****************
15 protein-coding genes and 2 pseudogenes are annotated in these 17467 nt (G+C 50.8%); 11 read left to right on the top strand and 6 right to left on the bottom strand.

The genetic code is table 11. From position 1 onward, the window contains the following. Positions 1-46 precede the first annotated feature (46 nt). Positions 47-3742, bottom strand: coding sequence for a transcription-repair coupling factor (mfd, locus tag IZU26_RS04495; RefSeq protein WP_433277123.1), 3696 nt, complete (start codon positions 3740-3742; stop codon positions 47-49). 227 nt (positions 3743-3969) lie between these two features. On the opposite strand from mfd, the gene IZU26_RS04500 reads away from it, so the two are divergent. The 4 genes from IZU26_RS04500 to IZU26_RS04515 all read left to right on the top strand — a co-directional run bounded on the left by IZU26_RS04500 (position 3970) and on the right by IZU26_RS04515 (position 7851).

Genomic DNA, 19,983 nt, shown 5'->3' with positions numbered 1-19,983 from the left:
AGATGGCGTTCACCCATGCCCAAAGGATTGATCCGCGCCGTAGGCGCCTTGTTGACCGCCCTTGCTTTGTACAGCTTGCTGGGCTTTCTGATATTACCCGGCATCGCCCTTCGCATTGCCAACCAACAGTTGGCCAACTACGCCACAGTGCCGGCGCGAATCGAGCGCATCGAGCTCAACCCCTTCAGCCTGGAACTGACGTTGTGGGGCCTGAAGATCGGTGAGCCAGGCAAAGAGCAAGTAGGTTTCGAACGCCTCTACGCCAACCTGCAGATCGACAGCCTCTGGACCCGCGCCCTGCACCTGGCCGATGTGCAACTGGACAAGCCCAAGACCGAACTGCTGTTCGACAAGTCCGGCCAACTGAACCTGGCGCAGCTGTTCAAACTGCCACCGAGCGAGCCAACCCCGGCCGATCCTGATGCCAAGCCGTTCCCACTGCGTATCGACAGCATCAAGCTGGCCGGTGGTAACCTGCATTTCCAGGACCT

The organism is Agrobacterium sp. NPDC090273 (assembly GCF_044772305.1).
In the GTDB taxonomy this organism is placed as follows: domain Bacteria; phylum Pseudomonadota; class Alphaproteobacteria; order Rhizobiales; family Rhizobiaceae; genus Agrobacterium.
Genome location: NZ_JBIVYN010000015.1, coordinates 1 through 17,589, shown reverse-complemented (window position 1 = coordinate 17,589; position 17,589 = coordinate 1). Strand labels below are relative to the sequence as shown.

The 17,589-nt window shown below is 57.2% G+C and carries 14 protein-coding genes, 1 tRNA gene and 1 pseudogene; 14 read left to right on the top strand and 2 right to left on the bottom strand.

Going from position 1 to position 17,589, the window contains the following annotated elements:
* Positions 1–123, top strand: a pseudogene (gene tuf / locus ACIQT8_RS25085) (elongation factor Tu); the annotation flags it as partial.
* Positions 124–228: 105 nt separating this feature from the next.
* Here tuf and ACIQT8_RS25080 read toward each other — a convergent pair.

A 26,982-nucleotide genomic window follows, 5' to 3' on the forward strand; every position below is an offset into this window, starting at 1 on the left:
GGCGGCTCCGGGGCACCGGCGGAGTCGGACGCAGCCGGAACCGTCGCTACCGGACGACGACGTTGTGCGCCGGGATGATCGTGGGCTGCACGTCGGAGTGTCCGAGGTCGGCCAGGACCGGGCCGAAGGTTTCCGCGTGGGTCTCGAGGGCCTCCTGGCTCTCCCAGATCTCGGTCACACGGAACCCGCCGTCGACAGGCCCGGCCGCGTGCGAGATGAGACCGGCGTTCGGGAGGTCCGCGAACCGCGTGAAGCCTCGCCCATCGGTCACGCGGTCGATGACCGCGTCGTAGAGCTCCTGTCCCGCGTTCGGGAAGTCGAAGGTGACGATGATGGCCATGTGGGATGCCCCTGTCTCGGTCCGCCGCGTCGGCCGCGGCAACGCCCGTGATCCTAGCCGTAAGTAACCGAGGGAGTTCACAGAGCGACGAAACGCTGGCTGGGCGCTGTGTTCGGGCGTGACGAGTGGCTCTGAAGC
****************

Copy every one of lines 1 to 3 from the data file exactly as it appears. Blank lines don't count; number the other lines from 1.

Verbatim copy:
15 protein-coding genes and 2 pseudogenes are annotated in these 17467 nt (G+C 50.8%); 11 read left to right on the top strand and 6 right to left on the bottom strand.

The genetic code is table 11. From position 1 onward, the window contains the following. Positions 1-46 precede the first annotated feature (46 nt). Positions 47-3742, bottom strand: coding sequence for a transcription-repair coupling factor (mfd, locus tag IZU26_RS04495; RefSeq protein WP_433277123.1), 3696 nt, complete (start codon positions 3740-3742; stop codon positions 47-49). 227 nt (positions 3743-3969) lie between these two features. On the opposite strand from mfd, the gene IZU26_RS04500 reads away from it, so the two are divergent. The 4 genes from IZU26_RS04500 to IZU26_RS04515 all read left to right on the top strand — a co-directional run bounded on the left by IZU26_RS04500 (position 3970) and on the right by IZU26_RS04515 (position 7851).

Genomic DNA, 19,983 nt, shown 5'->3' with positions numbered 1-19,983 from the left: